Census Tract - A small, relatively permanent subdivision of a county, and the smallest geographic area for which census data are collected and presented. Census tracts are always sub-areas within a county, but may not follow zip code lines.
See also - American Community Survey. - Census. - Census Bureau.
Civilian Labor Force - The civilian labor force comprises the total of all civilians age 16 and older classified as employed or unemployed. It is considered to be a measure of available workers.
See also - Employed. - Labor Force. - Labor Force Participation Rate. - Unemployed.
Civilian Non-institutional Population - Total population age 16 or older excluding prison inmates or those hospitalized or in some other form of institution.
See also - Civilian Labor Force. - Labor Force. - Labor Force Participation Rate. - Unemployment.
Consumer Price Index - A measure of the average change in prices over time for a set group of goods and services. The Bureau of Labor Statistics publishes CPIs for two population groups: (1) for all urban consumers (CPI-U) which covers approximately 80 percent of the total population, and (2) for all urban wage earners and clerical workers (CPI-W) which covers 32 percent of the total population. Among the CPI components are the costs of housing, food, transportation, and energy. While the CPI is not technically a cost of living index, it is often used to indicate changes in the cost-of-living.
See also - Employment Cost Index. - Inflation.
Covered Employment and Wages - The Quarterly Census of Employment and Wages program, officially called the ES-202 program, is a cooperative endeavor of the Bureau of Labor Statistics and the employment security agencies of the 50 States, the District of Columbia, Puerto Rico, and the Virgin Islands. Using information submitted quarterly by employers to state agencies, BLS summarizes employment and payroll data for workers covered by state Unemployment Insurance (UI) laws and for civilian workers covered by the program of Unemployment Compensation for Federal Employees (UCFE).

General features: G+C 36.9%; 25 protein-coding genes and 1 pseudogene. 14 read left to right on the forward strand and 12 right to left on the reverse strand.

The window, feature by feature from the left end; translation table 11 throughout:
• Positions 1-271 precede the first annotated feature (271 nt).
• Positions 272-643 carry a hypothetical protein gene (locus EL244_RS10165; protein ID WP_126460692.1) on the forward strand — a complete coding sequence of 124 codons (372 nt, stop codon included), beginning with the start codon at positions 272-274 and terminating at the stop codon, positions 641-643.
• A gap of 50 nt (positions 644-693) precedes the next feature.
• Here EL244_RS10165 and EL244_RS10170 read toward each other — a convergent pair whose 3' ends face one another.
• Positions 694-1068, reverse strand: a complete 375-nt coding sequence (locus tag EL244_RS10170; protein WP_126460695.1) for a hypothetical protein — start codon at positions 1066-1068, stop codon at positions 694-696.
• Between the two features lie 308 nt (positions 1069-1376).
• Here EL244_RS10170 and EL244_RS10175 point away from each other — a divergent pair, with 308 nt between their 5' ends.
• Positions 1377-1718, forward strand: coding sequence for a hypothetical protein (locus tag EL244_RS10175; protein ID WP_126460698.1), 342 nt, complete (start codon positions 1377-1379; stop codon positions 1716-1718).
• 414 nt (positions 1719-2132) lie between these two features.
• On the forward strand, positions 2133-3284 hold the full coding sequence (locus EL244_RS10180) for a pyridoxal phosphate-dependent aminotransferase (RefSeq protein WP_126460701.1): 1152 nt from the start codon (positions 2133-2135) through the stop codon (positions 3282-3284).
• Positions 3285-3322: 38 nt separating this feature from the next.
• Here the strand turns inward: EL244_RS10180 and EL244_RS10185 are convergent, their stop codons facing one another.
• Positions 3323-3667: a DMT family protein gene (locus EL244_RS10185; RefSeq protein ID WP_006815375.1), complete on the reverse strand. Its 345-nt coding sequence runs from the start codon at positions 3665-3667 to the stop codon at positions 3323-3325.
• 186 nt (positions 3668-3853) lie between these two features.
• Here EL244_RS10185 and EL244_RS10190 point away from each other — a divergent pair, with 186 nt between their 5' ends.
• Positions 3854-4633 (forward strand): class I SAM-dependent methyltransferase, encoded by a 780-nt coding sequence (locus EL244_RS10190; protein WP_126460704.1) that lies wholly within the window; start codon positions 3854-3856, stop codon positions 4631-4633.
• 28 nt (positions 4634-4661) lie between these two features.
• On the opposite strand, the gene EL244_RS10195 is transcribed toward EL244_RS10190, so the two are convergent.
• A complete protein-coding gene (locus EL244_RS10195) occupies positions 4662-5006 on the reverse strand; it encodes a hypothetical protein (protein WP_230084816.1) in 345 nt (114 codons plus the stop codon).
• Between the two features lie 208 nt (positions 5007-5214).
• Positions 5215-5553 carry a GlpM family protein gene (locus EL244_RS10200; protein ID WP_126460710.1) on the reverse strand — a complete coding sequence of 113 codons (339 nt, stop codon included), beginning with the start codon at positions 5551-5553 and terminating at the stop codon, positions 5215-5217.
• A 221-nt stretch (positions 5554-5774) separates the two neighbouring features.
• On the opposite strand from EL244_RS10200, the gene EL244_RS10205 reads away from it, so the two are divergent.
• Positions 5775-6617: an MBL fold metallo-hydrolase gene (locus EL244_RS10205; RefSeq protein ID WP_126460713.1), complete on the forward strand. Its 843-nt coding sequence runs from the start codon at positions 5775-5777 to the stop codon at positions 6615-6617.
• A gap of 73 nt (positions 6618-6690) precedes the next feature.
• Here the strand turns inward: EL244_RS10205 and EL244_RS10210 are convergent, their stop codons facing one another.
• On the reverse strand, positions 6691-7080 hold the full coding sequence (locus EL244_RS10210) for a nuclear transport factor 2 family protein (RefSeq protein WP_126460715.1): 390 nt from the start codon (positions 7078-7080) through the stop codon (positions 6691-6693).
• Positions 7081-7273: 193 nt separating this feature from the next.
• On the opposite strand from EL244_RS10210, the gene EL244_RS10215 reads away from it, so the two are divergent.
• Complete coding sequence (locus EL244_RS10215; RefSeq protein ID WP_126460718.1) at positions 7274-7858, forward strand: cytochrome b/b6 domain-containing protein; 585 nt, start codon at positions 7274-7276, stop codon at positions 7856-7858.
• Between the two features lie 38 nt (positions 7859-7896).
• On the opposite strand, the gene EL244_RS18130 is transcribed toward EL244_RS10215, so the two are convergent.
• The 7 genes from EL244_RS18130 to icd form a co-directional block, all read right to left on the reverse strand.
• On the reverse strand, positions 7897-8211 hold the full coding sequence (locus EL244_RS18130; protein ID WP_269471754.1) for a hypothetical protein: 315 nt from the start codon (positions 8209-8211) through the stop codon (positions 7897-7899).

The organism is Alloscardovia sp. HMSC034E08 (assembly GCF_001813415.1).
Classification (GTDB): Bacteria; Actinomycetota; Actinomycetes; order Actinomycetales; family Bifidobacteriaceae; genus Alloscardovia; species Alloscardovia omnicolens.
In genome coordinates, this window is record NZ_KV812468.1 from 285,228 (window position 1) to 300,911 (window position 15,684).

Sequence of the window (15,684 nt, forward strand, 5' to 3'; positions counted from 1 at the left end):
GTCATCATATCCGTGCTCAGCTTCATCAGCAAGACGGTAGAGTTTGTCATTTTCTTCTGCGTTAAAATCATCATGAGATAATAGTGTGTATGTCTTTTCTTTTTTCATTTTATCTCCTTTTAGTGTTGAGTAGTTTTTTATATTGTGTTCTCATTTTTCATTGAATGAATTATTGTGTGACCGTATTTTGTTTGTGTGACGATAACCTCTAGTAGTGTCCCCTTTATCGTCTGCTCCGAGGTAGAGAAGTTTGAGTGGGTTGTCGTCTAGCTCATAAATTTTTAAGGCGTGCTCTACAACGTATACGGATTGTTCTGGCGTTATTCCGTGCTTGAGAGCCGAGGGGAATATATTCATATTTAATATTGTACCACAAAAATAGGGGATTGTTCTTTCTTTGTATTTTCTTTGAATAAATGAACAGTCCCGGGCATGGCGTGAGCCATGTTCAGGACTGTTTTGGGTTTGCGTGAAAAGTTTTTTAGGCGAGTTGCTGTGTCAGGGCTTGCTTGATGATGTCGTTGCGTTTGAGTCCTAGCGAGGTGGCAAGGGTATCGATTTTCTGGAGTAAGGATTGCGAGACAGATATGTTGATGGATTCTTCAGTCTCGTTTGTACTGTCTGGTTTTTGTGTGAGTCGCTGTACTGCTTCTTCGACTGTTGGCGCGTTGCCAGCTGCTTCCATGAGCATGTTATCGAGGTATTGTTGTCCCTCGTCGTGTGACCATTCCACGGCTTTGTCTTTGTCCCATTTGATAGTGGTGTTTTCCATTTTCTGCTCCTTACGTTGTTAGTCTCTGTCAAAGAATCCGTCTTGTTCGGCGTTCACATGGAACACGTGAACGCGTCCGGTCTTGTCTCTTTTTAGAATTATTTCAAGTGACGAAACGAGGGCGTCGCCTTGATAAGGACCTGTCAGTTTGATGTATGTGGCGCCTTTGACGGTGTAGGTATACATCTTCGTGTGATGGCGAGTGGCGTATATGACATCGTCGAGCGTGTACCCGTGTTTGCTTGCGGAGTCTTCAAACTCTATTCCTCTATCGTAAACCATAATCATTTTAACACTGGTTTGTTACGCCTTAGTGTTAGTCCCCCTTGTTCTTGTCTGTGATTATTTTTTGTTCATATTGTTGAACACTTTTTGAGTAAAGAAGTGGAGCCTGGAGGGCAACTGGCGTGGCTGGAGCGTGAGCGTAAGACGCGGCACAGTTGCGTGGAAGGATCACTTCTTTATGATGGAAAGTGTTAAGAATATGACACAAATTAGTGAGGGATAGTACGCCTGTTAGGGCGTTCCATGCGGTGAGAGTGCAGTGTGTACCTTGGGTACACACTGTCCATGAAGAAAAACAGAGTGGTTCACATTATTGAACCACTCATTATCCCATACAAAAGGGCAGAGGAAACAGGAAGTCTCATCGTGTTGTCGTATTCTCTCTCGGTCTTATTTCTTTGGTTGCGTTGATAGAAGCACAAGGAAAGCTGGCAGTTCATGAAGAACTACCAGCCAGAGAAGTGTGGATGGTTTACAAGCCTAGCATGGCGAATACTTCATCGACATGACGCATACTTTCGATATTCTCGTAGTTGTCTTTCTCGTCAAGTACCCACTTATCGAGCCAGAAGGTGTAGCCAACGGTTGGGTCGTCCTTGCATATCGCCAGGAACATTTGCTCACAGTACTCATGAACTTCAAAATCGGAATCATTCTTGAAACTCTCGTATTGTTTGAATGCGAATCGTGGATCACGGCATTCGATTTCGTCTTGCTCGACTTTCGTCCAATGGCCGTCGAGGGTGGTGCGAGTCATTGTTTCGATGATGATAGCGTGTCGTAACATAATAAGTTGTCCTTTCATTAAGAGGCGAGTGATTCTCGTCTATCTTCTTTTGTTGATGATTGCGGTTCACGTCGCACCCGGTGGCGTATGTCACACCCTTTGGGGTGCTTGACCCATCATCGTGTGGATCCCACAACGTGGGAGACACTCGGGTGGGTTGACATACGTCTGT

Current Employment Statistics - A monthly survey of nonfarm business establishments used to estimate payroll employment, worker hours and earnings, by industry and area. Through the Federal/State cooperative effort, these data are used to compute current monthly employment, hours and earnings estimates, by industry, for the nation, the 50 states and the District of Columbia, and over 250 Metropolitan Statistical Areas (MSA) and Primary Metropolitan Statistical Areas (PMSA). In Oregon this information is also gathered for each county.
See also - Covered Employment and Wages. - Metropolitan Statistical Area.
Current Population Survey - A monthly survey of the population of the United States, not including military personel and people in institutions. It is conducted by household, and provides statistics on employment, unemployment, and wages by industry, occupation, and demographic characteristics. The data are collected by the Bureau of the Census in cooperation with the Bureau of Labor Statistics.
See also - Demographics.
Cyclical Unemployment - Unemployment that results from periodic declines in the business cycle (for example, recessions). Downswings in the level of economic activity create unemployment as a result of inadequate demand for workers. During a recovery, cyclical unemployment will be reduced or eliminated.
See also - Frictional Unemployment. - Recession. - Structural Unemployment. - Unemployment Insurance.

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Data Limitations - Margin of error in collection methods, or incomplete data, which affect the accuracy of some statistical analysis.

Decennial Census - Every 10 years, the Census Bureau conducts an enumeration, or head count, of everyone living in the Country, as required by the Constitution. The entire nation is divided into small sections called Census Tracts, and within each tract the Census bureau attempts to count the number of persons, and to record their demographic, economic, and housing characteristics. The first official US Census was done in 1790, the most recent count was done on April 1, 2000. The data from the census are key to planning for both private business and government.

Demographics - Data related to population; size, components of change, and characteristics (for example age, education, etc).
See also - American Community Survey. - Current Population Survey. - Decennial Census.
Discouraged Workers - A term used to describe jobless persons, age 16 or over, who are not actively seeking employment because they believe that they would be unable to find a job. Discouraged workers are not counted as unemployed, or even as part of the labor force. Their numbers, however, are estimated by the Bureau of Labor Statistics.
See also - Dislocated Workers.
Dislocated Occupations - Occupations to which workers who become unemployed are unlikely to return.
See also - Dislocated Workers.
Dislocated Workers - Workers who have become unemployed because of structural changes in an industry, natural disaster, or other factors, and have limited opportunity to return to their old industry or occupation.
See also - Discouraged Workers. - Dislocated Occupations.
Durable Goods - Manufactured items generally considered to have a normal life expectancy of three years or more. Examples are automobiles, furniture, household appliances, etc.